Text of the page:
WHISTLER, British Columbia — Near the end of the men's team sprint, right in the thick of a fight for an Olympic medal, cross-country skier Torin Koos experienced what every racer dreads — an empty tank.
Koos was in the lead pack of skiers on the final uphill of the fifth of six 1.6-kilometer loops, with teammate Andy Newell waiting for his tag in the transition area. Newell's loop would be the final one.
An Olympic medal, the U.S. cross-country team's first since 1976, and only second ever, hung in the balance.
Germany's Tim Tscharnke burst from the pack in a startling move, opening up 15 yards on the pack. Koos, 29, couldn't respond, and Newell had too much ground to make up on the final lap at Whistler Olympic Park Monday afternoon.
Sign Up and Save
Get six months of free digital access to The Tribune
"I just was put on the Pain Train," said Koos. "Mind wanted to go, but the body was just like, (I couldn't) give it full effort."
The U.S. men's team finished ninth of 10 teams with a time of 19 minutes, 21.1 seconds, 20.6 seconds behind winner Norway, in what was considered its best chance to medal at these Games. Koos was part of a U.S. team that was 11th in the team sprint at last year's world championships.
"It's an improvement for sure considering the way the Games have been going for us," Newell said. "So this is a big step forward."
The U.S. men's team in an event that debuted in the 2006 Olympics in Turin, when the men failed to qualify for the finals.
Likewise, the women's sprint team notched their best result — sixth out of 10 teams. In 2006, the women made the finals but finished last.
On Monday, the U.S. team of Kikkan Randall and Caitlin Compton finished 47.9 seconds behind Olympic gold-medalist Germany, which posted a time of 18:03.7 seconds over the 8.4-kilometer course.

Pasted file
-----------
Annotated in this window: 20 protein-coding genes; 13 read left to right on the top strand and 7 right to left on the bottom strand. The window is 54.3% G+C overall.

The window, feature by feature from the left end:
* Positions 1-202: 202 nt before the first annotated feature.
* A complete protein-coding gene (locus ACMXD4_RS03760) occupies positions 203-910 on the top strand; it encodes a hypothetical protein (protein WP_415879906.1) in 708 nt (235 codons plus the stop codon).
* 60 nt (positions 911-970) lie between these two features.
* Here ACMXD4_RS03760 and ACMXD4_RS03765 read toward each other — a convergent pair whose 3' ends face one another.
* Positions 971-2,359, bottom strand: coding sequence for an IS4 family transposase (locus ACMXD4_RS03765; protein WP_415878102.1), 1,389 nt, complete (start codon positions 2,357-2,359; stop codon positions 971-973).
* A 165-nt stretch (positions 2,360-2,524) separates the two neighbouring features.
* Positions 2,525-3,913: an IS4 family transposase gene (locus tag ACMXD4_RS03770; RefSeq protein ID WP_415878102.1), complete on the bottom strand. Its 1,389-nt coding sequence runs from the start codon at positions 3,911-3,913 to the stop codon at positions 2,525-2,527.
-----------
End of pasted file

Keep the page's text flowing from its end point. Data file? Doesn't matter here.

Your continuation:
Compton got caught on the edge of an early pileup that put the women behind. Randall skied a blistering final loop to move the U.S. from eighth.
In the sprint relay, each skier sprints three short loops on a course, alternating with a teammate.
Both U.S. teams qualified for the final with solid performances in the semifinal round.
Germany won two medals at the event, taking silver in the men's race ahead of Russia. In the women's event, Sweden took silver and Russia bronze. With silver, Germany's 20-year-old Tscharnke became the youngest male cross-country medalist in Olympic history.
Koos, and Newell made it suspenseful right until the end.
"We both hung in there up until the last lap," Newell said. "That's all you can do. We gave it our best shot."
A cold, hard snowpack benefitted the Americans early, but they slowed when the snow got softer as afternoon temperatures pushed 52 degrees.
"This is as hot as anything I can remember," Koos said.
While Koos hit the wall, Newell had his own problems, pushing so hard he was throwing up between semifinal laps and for a half-hour after. He said he recovered fully for the final.
"I would love to say that we just won the first medal since 1976, I'd like to say we were right there playing for the gold," said Koos, who is optimistic he'll ski the 50-kilometer event on Sunday, the final day of the Games.
"But it's the closest we've ever been in my era of skiing, last 10 years. So yeah, it's close."